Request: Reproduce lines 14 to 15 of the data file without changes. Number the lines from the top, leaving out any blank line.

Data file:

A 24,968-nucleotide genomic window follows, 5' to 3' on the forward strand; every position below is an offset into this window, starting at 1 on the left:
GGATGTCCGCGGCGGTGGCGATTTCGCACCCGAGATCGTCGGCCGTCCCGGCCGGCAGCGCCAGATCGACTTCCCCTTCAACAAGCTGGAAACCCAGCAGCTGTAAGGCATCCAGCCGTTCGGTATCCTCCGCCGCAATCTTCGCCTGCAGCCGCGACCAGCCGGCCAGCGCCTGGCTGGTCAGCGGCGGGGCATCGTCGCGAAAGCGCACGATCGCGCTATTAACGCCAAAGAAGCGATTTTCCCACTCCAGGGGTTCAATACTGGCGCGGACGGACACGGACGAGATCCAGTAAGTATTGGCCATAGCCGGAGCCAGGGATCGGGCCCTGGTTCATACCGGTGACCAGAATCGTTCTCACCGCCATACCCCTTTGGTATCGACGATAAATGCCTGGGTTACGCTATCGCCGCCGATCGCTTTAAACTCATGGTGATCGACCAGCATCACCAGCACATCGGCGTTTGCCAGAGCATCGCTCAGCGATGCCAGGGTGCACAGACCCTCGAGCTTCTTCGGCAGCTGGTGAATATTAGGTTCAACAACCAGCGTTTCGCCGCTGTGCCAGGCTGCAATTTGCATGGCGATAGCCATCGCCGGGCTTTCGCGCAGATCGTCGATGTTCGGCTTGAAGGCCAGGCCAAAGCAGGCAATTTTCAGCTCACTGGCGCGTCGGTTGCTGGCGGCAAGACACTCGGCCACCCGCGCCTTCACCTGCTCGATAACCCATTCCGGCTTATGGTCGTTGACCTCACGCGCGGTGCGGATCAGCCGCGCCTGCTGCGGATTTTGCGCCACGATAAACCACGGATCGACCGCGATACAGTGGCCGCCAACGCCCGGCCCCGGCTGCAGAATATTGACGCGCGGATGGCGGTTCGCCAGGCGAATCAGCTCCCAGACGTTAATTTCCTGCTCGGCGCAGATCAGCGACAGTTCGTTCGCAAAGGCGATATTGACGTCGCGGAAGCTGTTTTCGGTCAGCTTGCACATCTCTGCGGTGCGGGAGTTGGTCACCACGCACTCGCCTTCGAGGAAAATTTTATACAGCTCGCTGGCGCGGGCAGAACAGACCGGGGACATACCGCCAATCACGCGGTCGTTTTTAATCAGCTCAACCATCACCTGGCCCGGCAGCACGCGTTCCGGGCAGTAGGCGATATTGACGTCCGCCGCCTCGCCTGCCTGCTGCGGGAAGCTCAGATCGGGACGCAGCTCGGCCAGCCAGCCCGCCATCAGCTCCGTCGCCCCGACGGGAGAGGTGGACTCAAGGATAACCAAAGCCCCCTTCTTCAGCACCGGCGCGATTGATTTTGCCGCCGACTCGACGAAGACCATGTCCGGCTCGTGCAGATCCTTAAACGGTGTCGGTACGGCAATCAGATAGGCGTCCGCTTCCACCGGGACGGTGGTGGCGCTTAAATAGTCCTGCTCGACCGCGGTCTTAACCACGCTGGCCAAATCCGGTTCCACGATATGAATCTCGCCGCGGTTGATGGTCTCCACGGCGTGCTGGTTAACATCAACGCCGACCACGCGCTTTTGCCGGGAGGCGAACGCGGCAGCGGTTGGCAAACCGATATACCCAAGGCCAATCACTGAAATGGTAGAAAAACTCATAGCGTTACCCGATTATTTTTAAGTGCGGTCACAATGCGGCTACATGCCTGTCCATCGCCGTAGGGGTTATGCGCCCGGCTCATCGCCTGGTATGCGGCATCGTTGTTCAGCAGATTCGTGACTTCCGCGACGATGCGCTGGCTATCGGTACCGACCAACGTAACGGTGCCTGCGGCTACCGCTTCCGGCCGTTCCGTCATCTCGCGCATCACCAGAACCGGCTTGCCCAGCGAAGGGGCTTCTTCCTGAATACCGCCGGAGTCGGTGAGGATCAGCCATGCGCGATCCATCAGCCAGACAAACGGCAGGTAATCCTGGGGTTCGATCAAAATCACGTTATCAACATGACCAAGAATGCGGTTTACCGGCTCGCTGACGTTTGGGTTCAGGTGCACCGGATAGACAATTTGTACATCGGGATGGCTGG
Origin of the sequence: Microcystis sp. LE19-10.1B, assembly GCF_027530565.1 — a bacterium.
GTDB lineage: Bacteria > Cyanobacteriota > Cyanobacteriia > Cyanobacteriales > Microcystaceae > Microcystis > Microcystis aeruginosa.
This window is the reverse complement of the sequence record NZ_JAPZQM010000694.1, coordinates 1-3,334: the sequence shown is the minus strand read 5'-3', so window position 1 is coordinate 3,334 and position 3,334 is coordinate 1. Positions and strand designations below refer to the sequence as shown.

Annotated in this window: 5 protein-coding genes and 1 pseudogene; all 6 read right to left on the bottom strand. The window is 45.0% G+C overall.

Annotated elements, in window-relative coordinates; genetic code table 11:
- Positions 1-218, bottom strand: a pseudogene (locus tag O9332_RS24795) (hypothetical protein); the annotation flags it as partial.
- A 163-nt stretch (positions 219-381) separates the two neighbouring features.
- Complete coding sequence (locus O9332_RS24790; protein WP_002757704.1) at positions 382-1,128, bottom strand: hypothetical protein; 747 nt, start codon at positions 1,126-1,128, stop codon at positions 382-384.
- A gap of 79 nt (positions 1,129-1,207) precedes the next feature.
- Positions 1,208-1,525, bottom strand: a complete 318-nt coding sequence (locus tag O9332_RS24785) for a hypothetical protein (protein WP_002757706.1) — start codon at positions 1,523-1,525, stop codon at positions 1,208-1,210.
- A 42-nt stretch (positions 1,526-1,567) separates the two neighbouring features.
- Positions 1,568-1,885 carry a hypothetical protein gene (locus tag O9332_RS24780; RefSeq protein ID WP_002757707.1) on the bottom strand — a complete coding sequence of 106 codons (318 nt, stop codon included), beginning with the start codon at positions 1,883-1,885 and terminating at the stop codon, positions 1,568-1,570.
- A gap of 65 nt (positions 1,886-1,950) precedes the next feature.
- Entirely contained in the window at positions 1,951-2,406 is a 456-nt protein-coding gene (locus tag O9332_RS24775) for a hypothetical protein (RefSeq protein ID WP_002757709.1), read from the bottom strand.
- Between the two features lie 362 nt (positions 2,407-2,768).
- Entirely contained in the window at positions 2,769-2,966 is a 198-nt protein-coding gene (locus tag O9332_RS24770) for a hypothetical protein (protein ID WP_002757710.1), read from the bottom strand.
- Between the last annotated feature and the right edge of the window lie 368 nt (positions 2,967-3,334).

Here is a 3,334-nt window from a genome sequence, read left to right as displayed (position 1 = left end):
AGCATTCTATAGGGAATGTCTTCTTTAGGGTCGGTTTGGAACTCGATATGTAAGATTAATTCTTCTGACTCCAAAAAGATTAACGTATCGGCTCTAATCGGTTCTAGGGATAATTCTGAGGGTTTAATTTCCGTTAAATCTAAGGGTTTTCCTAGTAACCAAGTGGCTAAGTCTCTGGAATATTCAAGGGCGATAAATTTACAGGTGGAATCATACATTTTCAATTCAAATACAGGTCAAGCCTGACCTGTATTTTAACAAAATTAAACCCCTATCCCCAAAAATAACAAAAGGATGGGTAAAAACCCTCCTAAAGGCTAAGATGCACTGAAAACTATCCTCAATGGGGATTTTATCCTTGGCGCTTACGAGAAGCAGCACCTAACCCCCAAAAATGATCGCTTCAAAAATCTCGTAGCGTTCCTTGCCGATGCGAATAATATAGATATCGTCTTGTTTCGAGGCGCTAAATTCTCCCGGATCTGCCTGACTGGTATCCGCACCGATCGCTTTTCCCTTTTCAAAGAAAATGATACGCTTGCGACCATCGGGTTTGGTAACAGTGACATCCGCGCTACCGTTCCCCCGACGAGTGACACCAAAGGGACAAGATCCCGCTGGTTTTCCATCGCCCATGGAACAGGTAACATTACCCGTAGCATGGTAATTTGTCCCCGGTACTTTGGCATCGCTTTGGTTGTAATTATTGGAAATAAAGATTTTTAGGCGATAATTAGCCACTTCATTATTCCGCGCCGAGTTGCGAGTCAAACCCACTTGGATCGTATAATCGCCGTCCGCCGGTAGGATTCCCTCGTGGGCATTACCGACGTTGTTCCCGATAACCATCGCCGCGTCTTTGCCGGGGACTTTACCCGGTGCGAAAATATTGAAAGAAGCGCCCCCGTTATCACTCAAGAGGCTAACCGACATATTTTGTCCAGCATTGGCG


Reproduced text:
- Positions 1,568-1,885 carry a hypothetical protein gene (locus tag O9332_RS24780; RefSeq protein ID WP_002757707.1) on the bottom strand — a complete coding sequence of 106 codons (318 nt, stop codon included), beginning with the start codon at positions 1,883-1,885 and terminating at the stop codon, positions 1,568-1,570.
- A gap of 65 nt (positions 1,886-1,950) precedes the next feature.